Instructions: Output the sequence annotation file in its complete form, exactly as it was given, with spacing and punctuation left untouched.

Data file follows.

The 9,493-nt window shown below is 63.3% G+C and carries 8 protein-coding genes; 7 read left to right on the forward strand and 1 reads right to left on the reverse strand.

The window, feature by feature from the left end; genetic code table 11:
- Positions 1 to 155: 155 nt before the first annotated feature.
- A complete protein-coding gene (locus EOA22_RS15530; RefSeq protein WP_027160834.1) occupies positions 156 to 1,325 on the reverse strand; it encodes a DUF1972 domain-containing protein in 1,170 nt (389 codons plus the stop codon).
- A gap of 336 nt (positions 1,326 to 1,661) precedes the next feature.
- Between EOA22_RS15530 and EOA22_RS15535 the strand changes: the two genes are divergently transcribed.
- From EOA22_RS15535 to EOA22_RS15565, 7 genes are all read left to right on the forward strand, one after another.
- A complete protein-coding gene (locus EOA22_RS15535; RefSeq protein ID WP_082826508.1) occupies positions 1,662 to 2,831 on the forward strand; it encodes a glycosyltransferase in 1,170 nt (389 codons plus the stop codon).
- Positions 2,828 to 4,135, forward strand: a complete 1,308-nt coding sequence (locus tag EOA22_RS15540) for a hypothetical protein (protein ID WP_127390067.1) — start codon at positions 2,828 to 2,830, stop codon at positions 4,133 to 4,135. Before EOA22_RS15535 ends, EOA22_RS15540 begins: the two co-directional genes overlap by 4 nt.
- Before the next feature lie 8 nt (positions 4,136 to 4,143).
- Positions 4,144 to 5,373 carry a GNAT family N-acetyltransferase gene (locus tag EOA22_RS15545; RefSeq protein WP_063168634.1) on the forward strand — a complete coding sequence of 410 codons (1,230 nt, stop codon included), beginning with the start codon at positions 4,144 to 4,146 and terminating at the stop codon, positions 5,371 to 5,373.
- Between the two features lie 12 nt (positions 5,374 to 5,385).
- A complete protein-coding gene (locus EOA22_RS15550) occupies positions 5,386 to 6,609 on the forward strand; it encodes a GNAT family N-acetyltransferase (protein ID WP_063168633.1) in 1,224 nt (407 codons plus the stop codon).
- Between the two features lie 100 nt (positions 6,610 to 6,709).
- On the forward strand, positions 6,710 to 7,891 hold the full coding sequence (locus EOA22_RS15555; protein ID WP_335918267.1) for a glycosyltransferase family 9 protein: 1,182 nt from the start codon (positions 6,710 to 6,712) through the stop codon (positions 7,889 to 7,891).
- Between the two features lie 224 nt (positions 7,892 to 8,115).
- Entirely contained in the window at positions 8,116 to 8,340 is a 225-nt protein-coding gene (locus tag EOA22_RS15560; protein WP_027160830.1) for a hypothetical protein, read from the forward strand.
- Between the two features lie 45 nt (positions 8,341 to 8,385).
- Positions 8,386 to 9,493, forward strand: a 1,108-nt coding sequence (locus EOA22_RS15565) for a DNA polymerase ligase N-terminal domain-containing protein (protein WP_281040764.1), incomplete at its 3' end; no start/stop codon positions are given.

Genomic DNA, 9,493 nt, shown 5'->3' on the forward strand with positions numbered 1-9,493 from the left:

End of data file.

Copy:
The 9,493-nt window shown below is 63.3% G+C and carries 8 protein-coding genes; 7 read left to right on the forward strand and 1 reads right to left on the reverse strand.

The window, feature by feature from the left end; genetic code table 11:
- Positions 1 to 155: 155 nt before the first annotated feature.
- A complete protein-coding gene (locus EOA22_RS15530; RefSeq protein WP_027160834.1) occupies positions 156 to 1,325 on the reverse strand; it encodes a DUF1972 domain-containing protein in 1,170 nt (389 codons plus the stop codon).
- A gap of 336 nt (positions 1,326 to 1,661) precedes the next feature.
- Between EOA22_RS15530 and EOA22_RS15535 the strand changes: the two genes are divergently transcribed.
- From EOA22_RS15535 to EOA22_RS15565, 7 genes are all read left to right on the forward strand, one after another.
- A complete protein-coding gene (locus EOA22_RS15535; RefSeq protein ID WP_082826508.1) occupies positions 1,662 to 2,831 on the forward strand; it encodes a glycosyltransferase in 1,170 nt (389 codons plus the stop codon).
- Positions 2,828 to 4,135, forward strand: a complete 1,308-nt coding sequence (locus tag EOA22_RS15540) for a hypothetical protein (protein ID WP_127390067.1) — start codon at positions 2,828 to 2,830, stop codon at positions 4,133 to 4,135. Before EOA22_RS15535 ends, EOA22_RS15540 begins: the two co-directional genes overlap by 4 nt.
- Before the next feature lie 8 nt (positions 4,136 to 4,143).
- Positions 4,144 to 5,373 carry a GNAT family N-acetyltransferase gene (locus tag EOA22_RS15545; RefSeq protein WP_063168634.1) on the forward strand — a complete coding sequence of 410 codons (1,230 nt, stop codon included), beginning with the start codon at positions 4,144 to 4,146 and terminating at the stop codon, positions 5,371 to 5,373.
- Between the two features lie 12 nt (positions 5,374 to 5,385).
- A complete protein-coding gene (locus EOA22_RS15550) occupies positions 5,386 to 6,609 on the forward strand; it encodes a GNAT family N-acetyltransferase (protein ID WP_063168633.1) in 1,224 nt (407 codons plus the stop codon).
- Between the two features lie 100 nt (positions 6,610 to 6,709).
- On the forward strand, positions 6,710 to 7,891 hold the full coding sequence (locus EOA22_RS15555; protein ID WP_335918267.1) for a glycosyltransferase family 9 protein: 1,182 nt from the start codon (positions 6,710 to 6,712) through the stop codon (positions 7,889 to 7,891).
- Between the two features lie 224 nt (positions 7,892 to 8,115).
- Entirely contained in the window at positions 8,116 to 8,340 is a 225-nt protein-coding gene (locus tag EOA22_RS15560; protein WP_027160830.1) for a hypothetical protein, read from the forward strand.
- Between the two features lie 45 nt (positions 8,341 to 8,385).
- Positions 8,386 to 9,493, forward strand: a 1,108-nt coding sequence (locus EOA22_RS15565) for a DNA polymerase ligase N-terminal domain-containing protein (protein WP_281040764.1), incomplete at its 3' end; no start/stop codon positions are given.

Genomic DNA, 9,493 nt, shown 5'->3' on the forward strand with positions numbered 1-9,493 from the left: